Tuesday, July 9, 2024

Will you be near Pittsburg, California?

19 July 2024, in Pittsburg, to be precise.

According to Wikipedia: The Port Chicago disaster was a deadly munitions explosion of the ship SS E. A. Bryan on July 17, 1944, at the Port Chicago Naval Magazine in Port Chicago, California, United States. Munitions being loaded onto a cargo vessel bound for the Pacific Theater of Operations detonated killing 320 sailors and civilians and injuring 390 others.

A month later, the unsafe conditions prompted hundreds of servicemen to refuse to load munitions, an act known as the Port Chicago Mutiny. Fifty men‍—‌called the "Port Chicago 50"‍—‌were convicted of mutiny and sentenced to 15 years of prison and hard labor, as well as a dishonorable discharge. Forty-seven of the 50 were released in January 1946; the remaining three served additional months in prison.

Now there is a stage play, 19 July 2024, in Pittsburg, California.

Join us in commemorating the 80th anniversary of Port Chicago Remembrance Day with the captivating theatrical performance of PORT CHICAGO 50.

 PORT CHICAGO 50 is a powerful and poignant play that brings to life the story of fifty African American sailors who stood up against racial injustice during World War II. Set against the backdrop of the Bay Area's Port Chicago Naval Magazine explosion of 1944, the play delves into the sailors' courageous refusal to return to illegally-hazardous working conditions under Jim Crow segregation, an act of defiance that led to their court-martial and ultimately helped spark the desegregation of the US Navy. Through compelling performances and evocative storytelling, PORT CHICAGO 50 sheds light on a pivotal moment in American history, celebrating the bravery and resilience of these unsung heroes.

The Houston Riot was a prior instance of racial issues facing the military.

The Houston race riot of 1917, also known as the Camp Logan Mutiny, was a mutiny and riot by 156 soldiers from the all-black 24th Infantry Regiment of the United States Army, taking place on August 23, 1917, in Houston, Texas. The incident occurred within a climate of overt hostility from members of the all-white Houston Police Department (HPD) against members of the local black community and black soldiers stationed at Camp Logan. Following an incident where police officers arrested and assaulted black soldiers, many of their comrades mutinied and marched to Houston, where they opened fire and killed eleven civilians (including minor, Freddie Winkler) and five policemen. Five soldiers were also killed.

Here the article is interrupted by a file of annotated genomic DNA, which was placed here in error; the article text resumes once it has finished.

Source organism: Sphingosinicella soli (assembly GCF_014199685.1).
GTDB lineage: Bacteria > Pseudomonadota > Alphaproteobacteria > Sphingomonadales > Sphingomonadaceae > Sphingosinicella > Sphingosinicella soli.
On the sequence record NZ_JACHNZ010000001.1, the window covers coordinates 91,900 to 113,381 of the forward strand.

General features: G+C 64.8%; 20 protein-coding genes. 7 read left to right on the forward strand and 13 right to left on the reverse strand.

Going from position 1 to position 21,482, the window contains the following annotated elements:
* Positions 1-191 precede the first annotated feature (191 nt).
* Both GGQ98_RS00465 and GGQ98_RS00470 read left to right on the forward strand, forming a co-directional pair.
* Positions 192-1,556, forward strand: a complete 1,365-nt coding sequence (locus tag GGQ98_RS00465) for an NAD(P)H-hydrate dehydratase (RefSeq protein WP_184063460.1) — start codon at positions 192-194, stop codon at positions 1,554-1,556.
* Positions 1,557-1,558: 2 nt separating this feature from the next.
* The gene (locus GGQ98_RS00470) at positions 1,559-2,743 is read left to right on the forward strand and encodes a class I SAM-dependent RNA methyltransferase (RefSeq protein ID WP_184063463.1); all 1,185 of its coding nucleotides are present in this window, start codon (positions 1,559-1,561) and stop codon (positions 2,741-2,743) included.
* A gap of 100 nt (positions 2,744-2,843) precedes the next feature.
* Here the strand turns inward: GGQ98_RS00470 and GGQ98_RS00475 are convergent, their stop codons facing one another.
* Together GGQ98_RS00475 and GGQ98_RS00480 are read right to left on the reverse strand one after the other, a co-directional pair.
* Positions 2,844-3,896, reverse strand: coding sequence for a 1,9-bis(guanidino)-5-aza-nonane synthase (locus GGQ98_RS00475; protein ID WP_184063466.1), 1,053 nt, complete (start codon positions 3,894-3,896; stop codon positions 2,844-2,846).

In accordance with policies of the time, 118 soldiers were tried in three courts-martial. 110 were convicted, of whom 19 were executed and 63 were sentenced to life imprisonment. Gregg Andrews, author of Thyra J. Edwards: Black Activist in the Global Freedom Struggle, wrote that the riot "shook race relations in the city and created conditions that helped to spark a statewide surge of wartime racial activism".

In November 2023, the Army set aside all 110 convictions.

There is a movie: ‘The 24th’ Tells the Overlooked Story of a Texas Race Riot That Led to the Largest Murder Trial in U.S. Military History."

On 26 July 1948, President Truman issued Executive Order 9981, Desegregating the Military.

More recently, we have U.S. DoD Internal Review Team Report on Racial Disparities in the Investigative and Military Justice System. From the Strategic Context:

Yet almost 75 years later, the Services continue to struggle with racial disparities in the military.14 Racial disparities have been shown to have far-ranging impacts on military promotions and leadership assignment processing.15 The IRT’s review is focused on the racial disparities that continue to exist in DoD’s investigative and military justice systems.

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